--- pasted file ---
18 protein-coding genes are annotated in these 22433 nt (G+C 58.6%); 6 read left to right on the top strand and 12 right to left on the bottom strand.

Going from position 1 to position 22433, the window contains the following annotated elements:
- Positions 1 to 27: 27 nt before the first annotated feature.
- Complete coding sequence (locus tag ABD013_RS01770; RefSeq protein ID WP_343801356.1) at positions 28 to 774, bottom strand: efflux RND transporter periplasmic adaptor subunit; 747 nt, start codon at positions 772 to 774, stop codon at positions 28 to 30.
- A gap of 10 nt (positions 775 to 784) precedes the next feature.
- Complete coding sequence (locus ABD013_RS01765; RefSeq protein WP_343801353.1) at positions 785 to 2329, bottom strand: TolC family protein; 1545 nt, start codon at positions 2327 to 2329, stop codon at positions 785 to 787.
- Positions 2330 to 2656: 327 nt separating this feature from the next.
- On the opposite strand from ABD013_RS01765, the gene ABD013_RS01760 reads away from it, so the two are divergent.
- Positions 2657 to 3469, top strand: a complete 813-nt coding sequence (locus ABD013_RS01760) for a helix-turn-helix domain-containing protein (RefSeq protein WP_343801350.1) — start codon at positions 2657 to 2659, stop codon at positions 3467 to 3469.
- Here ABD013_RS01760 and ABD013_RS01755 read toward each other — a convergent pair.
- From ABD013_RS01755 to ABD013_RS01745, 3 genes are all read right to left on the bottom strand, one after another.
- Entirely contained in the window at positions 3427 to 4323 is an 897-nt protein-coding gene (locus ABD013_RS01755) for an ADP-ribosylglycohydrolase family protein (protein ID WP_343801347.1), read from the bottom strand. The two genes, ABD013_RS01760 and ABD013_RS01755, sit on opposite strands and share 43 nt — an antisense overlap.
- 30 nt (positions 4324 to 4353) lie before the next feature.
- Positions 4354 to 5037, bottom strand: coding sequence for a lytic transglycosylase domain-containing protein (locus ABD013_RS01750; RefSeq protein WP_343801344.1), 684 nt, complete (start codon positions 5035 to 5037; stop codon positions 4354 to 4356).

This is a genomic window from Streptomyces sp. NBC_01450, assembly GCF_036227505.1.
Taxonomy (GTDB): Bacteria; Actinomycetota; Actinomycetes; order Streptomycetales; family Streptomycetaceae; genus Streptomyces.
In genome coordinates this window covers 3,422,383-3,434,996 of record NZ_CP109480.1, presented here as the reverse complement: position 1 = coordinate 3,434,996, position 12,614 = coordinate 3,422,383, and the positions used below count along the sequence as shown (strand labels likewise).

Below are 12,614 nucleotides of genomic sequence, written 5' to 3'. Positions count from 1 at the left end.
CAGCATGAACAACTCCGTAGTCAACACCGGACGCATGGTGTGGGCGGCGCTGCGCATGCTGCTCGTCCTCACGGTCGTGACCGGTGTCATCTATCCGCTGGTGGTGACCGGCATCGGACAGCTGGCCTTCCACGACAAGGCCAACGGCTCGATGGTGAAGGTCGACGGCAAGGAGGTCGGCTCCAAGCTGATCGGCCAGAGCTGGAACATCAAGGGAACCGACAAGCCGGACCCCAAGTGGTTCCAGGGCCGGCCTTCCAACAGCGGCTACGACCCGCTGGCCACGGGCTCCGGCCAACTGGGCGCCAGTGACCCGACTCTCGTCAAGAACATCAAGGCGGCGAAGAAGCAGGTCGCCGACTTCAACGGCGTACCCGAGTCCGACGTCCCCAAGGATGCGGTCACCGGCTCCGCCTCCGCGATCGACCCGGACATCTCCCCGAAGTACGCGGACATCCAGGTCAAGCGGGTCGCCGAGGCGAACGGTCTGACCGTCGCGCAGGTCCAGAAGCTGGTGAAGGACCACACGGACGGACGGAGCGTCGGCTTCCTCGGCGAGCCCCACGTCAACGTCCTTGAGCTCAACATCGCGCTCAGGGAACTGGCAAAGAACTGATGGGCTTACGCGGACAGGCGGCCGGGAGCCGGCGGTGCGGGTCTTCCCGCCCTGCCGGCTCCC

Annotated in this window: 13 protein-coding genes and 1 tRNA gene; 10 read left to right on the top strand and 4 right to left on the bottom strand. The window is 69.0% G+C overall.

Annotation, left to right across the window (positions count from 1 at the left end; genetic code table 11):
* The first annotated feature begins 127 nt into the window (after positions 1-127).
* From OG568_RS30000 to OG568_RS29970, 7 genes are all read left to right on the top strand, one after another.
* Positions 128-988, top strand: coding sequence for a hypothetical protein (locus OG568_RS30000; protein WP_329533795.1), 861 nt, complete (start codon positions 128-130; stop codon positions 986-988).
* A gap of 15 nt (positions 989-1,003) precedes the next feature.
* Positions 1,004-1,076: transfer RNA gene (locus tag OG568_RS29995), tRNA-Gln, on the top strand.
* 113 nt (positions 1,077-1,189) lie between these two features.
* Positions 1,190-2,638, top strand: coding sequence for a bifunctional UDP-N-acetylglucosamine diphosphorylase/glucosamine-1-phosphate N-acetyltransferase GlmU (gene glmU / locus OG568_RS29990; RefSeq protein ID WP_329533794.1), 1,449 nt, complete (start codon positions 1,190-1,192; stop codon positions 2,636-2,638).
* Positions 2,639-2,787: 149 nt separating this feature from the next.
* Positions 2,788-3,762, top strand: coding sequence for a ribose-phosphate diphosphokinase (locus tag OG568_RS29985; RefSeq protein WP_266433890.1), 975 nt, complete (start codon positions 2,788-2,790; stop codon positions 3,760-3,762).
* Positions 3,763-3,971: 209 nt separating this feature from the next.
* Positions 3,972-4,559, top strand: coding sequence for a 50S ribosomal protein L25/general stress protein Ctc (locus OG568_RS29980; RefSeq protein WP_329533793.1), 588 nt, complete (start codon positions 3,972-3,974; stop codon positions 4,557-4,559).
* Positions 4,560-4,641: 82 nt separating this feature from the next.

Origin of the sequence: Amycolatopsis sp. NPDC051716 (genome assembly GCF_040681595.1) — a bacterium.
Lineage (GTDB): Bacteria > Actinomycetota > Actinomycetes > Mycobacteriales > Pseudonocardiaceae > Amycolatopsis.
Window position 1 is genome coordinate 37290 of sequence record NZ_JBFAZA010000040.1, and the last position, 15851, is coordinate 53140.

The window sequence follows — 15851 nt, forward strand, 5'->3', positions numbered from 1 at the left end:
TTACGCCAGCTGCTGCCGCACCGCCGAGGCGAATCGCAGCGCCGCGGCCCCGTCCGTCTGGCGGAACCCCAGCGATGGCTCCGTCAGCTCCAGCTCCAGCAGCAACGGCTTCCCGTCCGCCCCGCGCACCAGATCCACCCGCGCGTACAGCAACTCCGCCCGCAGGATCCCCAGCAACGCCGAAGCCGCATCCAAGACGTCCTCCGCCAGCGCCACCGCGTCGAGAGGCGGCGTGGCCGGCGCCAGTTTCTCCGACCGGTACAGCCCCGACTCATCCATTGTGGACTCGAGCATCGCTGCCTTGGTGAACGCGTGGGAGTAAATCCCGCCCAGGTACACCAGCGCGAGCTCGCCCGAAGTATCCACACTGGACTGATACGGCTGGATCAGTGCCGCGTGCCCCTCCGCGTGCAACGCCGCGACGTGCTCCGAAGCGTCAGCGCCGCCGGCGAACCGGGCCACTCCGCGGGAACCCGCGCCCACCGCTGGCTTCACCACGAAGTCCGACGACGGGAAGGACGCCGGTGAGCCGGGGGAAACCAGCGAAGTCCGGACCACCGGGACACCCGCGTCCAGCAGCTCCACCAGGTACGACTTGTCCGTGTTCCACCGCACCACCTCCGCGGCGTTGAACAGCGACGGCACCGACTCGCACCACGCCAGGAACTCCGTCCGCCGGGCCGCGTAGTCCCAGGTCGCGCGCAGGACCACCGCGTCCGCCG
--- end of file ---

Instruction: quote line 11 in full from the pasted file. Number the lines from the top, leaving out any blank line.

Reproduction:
- From ABD013_RS01755 to ABD013_RS01745, 3 genes are all read right to left on the bottom strand, one after another.